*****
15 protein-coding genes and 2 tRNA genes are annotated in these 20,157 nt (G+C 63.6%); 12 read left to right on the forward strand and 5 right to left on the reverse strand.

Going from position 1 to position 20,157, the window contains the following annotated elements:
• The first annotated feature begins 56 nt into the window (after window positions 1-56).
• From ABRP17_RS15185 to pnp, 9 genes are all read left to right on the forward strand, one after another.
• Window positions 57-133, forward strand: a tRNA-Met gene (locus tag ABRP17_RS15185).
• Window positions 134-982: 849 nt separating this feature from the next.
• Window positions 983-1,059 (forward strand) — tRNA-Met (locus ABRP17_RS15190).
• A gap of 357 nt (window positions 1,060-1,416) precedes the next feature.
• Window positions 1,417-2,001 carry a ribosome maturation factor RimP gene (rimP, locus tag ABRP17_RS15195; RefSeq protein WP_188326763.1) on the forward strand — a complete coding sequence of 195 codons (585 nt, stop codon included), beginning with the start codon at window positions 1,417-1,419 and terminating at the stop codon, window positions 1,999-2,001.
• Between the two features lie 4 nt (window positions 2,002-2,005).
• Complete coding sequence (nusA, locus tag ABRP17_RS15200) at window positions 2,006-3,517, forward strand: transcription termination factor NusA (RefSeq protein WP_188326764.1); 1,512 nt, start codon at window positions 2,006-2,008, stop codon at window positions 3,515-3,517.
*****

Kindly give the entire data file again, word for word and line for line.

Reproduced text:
15 protein-coding genes and 2 tRNA genes are annotated in these 20,157 nt (G+C 63.6%); 12 read left to right on the forward strand and 5 right to left on the reverse strand.

Going from position 1 to position 20,157, the window contains the following annotated elements:
• The first annotated feature begins 56 nt into the window (after window positions 1-56).
• From ABRP17_RS15185 to pnp, 9 genes are all read left to right on the forward strand, one after another.
• Window positions 57-133, forward strand: a tRNA-Met gene (locus tag ABRP17_RS15185).
• Window positions 134-982: 849 nt separating this feature from the next.
• Window positions 983-1,059 (forward strand) — tRNA-Met (locus ABRP17_RS15190).
• A gap of 357 nt (window positions 1,060-1,416) precedes the next feature.
• Window positions 1,417-2,001 carry a ribosome maturation factor RimP gene (rimP, locus tag ABRP17_RS15195; RefSeq protein WP_188326763.1) on the forward strand — a complete coding sequence of 195 codons (585 nt, stop codon included), beginning with the start codon at window positions 1,417-1,419 and terminating at the stop codon, window positions 1,999-2,001.
• Between the two features lie 4 nt (window positions 2,002-2,005).
• Complete coding sequence (nusA, locus tag ABRP17_RS15200) at window positions 2,006-3,517, forward strand: transcription termination factor NusA (RefSeq protein WP_188326764.1); 1,512 nt, start codon at window positions 2,006-2,008, stop codon at window positions 3,515-3,517.